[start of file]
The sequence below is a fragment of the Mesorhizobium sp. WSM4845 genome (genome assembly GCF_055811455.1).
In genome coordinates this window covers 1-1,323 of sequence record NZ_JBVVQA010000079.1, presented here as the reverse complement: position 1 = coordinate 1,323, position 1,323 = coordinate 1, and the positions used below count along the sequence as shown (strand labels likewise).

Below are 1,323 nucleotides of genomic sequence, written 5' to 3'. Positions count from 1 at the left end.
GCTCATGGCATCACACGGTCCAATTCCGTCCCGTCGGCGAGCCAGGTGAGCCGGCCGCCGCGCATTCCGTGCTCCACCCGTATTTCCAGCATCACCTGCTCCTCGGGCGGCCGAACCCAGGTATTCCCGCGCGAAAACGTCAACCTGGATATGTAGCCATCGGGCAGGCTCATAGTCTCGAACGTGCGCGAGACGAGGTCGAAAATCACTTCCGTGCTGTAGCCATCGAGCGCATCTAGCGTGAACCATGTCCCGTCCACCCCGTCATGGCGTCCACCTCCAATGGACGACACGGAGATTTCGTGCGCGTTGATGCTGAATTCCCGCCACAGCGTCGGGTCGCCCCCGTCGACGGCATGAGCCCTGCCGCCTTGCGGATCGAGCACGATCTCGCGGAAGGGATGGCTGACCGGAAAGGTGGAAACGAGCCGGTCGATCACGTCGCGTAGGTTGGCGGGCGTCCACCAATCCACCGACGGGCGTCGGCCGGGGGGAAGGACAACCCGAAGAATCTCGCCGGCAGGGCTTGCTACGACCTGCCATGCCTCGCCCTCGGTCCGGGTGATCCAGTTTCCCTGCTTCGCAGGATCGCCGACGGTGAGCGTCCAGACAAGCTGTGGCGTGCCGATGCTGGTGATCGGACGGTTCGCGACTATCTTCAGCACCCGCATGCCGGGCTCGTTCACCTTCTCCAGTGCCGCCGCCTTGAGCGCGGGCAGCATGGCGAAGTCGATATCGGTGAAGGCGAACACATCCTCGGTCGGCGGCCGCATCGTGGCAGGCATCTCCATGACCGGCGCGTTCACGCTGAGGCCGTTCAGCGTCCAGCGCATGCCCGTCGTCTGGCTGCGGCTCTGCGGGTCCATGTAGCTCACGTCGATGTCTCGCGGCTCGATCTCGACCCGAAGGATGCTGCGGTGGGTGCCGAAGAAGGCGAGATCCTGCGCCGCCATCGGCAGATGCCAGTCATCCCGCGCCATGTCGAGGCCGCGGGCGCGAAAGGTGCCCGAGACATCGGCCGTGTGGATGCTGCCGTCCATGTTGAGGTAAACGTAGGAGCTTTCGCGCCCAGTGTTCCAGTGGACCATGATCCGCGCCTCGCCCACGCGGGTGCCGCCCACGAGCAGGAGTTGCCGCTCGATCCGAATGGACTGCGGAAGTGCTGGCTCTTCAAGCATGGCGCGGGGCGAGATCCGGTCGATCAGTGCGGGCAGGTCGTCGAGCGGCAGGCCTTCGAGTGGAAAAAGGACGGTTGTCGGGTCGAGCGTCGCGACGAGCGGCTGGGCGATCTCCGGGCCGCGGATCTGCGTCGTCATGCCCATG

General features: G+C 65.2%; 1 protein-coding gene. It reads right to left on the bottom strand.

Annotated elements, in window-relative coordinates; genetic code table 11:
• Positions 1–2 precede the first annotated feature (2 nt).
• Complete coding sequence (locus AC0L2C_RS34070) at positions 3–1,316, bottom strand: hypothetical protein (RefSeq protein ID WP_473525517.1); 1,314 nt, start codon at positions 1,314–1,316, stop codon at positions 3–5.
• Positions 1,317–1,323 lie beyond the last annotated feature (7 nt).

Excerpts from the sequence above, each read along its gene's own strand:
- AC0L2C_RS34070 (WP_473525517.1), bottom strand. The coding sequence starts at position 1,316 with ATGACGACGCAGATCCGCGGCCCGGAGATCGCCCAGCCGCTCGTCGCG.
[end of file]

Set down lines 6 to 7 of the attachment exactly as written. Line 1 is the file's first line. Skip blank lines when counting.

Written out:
Annotated elements, in window-relative coordinates; genetic code table 11:
• Positions 1–2 precede the first annotated feature (2 nt).